And about that: This newsletter has an anonymous tipbox, which is a fantastic place to send deal scoops, story ideas, or anything you don’t want traced back to you. I also use Confide (find me via my Fortune email address) if you prefer your messages to disappear.

Finally, thank you (YES, I SAW IT) to the hundreds of you that pointed out the broken link to my twitter account yesterday. Here’s the correct link. See you out there!


 Busfor, a Russia-based online bus company, has raised $20 million led by Inventure Partners. Russian equity firms Baring Vostok, and Elbrus Capital all participated. Read more.

 Rokid, a Chinese AI and robotics company, has raised $65 million in Series B funding. IDG Capital Partners led the round, and was joined by Walden International.

 Bonesupport AB, a Swedish medical technology company that develops treatments for bone fractures, has raised $37 million in equity and debt funding. Tellacq AB led the round, and was joined by asHealthCap, Lundbeckfond Ventures, Industrifonden, AP3 and Carl Westin.

 Wochit, a New York City-based video software company, has raised $13 million in funding from ProSieben, Singapore Press Holdings’ SPH Media Fund, Carlo de Benedetti and existing investors Redpoint, Marker LLC and Cedar Fund.

 ForeverCar, a Chicago-based provider of extended service protection plans, has raised $10 million in funding, according to Crain’s. CUNA Mutual Group’s venture capital arm led the round, and was joined by KDWC Ventures and Jai Shekhawat. Read more.

 NanoPay, a Toronto-based payments company, has raised $10 million in Series A funding from Merchant Banking Division of Goldman Sachs, APAGM Services LLC (Andrew Prozes), Jarnac Capital Management Inc. and Rohatton Inc.

 Imzy, a Salt Lake City, Utah-based social media company founded by ex-Reddit employees, has raised $8 million in Series A funding. Index Ventures led the round.

 DemystData, which uses big data to create credit profiles and is based in New York City, has raised $7 million in Series B funding. MissionOG led the round, and was joined by Notion Capital and and Singtel Innov8.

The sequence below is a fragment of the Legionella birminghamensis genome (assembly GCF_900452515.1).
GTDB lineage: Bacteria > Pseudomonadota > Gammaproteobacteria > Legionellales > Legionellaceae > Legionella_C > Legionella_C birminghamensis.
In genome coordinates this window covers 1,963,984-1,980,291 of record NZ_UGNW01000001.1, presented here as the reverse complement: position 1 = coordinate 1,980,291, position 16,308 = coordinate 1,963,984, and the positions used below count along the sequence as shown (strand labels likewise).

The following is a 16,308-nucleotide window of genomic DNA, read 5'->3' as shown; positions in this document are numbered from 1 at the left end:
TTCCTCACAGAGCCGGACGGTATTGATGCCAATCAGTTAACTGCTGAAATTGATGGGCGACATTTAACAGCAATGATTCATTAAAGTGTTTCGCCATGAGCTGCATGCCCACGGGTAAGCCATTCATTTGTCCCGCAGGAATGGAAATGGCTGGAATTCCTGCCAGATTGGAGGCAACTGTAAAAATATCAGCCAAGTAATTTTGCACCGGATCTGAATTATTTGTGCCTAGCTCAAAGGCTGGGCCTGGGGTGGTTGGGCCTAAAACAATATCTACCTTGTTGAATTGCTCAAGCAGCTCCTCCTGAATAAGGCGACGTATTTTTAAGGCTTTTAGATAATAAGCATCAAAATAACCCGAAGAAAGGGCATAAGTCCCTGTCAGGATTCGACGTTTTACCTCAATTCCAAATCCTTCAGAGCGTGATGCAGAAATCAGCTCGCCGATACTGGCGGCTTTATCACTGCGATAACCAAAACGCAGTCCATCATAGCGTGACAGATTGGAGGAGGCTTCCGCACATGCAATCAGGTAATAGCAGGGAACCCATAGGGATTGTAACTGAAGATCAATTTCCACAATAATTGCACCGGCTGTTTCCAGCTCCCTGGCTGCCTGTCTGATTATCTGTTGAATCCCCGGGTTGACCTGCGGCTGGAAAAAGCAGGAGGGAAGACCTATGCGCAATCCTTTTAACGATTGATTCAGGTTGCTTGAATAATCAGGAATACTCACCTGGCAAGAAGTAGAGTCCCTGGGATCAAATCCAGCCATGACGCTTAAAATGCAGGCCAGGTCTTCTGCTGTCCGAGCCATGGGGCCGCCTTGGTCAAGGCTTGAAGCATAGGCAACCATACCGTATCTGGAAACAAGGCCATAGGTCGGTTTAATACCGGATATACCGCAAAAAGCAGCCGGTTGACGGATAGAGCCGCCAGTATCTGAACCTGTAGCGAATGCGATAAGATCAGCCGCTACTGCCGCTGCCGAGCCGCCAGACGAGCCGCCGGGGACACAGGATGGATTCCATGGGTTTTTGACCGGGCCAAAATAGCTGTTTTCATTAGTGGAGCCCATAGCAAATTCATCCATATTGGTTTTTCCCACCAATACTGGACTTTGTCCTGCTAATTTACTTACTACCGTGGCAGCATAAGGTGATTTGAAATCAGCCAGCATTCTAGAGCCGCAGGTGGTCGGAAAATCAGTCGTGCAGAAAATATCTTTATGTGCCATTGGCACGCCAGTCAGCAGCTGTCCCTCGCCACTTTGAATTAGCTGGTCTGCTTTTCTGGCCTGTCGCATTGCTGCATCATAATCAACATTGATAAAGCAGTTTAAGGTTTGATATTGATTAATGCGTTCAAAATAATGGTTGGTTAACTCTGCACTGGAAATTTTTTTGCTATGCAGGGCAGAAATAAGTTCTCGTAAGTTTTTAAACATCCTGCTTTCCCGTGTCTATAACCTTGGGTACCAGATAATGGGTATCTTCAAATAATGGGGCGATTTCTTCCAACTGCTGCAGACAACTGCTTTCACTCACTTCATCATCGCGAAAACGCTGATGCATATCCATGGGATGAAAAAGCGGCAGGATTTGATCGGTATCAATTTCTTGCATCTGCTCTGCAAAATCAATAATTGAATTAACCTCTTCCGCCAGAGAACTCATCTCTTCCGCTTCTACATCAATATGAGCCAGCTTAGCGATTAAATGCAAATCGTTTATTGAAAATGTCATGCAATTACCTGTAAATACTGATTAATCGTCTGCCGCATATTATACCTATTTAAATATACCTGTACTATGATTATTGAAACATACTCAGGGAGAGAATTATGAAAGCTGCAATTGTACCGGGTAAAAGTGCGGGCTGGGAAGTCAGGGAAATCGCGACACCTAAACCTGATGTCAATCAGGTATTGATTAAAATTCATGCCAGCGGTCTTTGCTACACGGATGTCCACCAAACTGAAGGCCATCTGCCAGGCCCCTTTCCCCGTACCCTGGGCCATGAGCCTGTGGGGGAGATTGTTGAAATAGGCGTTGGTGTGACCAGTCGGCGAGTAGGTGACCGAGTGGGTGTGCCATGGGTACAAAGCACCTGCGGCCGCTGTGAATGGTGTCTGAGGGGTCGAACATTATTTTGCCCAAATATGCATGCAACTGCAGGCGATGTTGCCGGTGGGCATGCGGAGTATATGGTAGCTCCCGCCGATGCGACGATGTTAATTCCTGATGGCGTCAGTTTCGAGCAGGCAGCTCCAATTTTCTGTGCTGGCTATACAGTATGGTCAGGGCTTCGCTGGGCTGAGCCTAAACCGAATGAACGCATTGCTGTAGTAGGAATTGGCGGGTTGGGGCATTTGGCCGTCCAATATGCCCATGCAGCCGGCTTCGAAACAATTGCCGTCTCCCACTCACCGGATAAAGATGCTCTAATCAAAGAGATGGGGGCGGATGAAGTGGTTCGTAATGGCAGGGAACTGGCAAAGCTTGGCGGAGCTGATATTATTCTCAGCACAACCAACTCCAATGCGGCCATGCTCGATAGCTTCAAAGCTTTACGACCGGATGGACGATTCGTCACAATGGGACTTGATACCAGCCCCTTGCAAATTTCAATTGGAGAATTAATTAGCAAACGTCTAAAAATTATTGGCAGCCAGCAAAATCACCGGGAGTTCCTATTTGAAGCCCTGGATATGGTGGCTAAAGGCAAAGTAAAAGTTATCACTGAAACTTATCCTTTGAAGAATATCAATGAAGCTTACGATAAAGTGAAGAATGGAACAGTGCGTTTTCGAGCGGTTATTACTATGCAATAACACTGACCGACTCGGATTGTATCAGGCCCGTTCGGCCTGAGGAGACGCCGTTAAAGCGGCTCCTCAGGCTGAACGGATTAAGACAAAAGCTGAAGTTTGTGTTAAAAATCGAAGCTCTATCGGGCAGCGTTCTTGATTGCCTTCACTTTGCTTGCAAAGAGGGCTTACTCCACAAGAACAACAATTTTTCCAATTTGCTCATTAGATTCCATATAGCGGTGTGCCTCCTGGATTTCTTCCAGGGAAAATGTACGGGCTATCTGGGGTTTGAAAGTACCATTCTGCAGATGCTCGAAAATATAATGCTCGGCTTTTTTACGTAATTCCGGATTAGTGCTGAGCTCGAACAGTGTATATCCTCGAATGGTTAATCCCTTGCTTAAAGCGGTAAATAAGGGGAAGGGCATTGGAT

PointGrab, an Israeli smart home sensor company, has raised $7 million in funding from Philips Lighting, Mitsubishi UFJ Capital Co. Ltd (MUCAP), and ABB Technology Ventures (ATV).

 Super League Gaming, a Los Angeles-based interactive video game league, has raised $5 million in funding from Toba Capital and

 Securly, a Santa Clara, Calif.-based online platform for schools, has raised $4 million in Series A funding. Owl Ventures led the round.

 BrainCheck, a Houston-based concussion diagnosis and monitoring app, has raised $3 million in seed funding.


 Hamilton Robinson Capital Partners has recapitalized Unifiller Systems, Inc., a British Columbia-based baking and industrial food production manufacturer.

 Harren Equity Partners portfolio company Tile Company, LLC, a Livonia, Mich.-based tile distributor, has acquired ISC Surfaces and RBC Tile & Stone.

 ATL Partners and British Columbia Investment Management have made an undisclosed, controlling investment in Pilot Freight Services, a Lima, Penn.-based transportation and logistics services provider.


 Snap Inc., a Venice, Calif.-based social media app maker, will seek to raise as much as $4 billion in its initial public offering. The offering could value it in the $25 billion to $35 billion range. Read more.

 ZTO Express, a Chinese package delivery company, has raised $1.4 billion in its initial public offering, the biggest U.S. IPO this year. The company priced 72.1 million shares at $19.50 a share, above its previously indicated range of $16.50 to $18.50 a share. ZTO Express is backed by private equity firms Warburg Pincus, Hillhouse Capital and venture capital firm Sequoia Capital. Read more.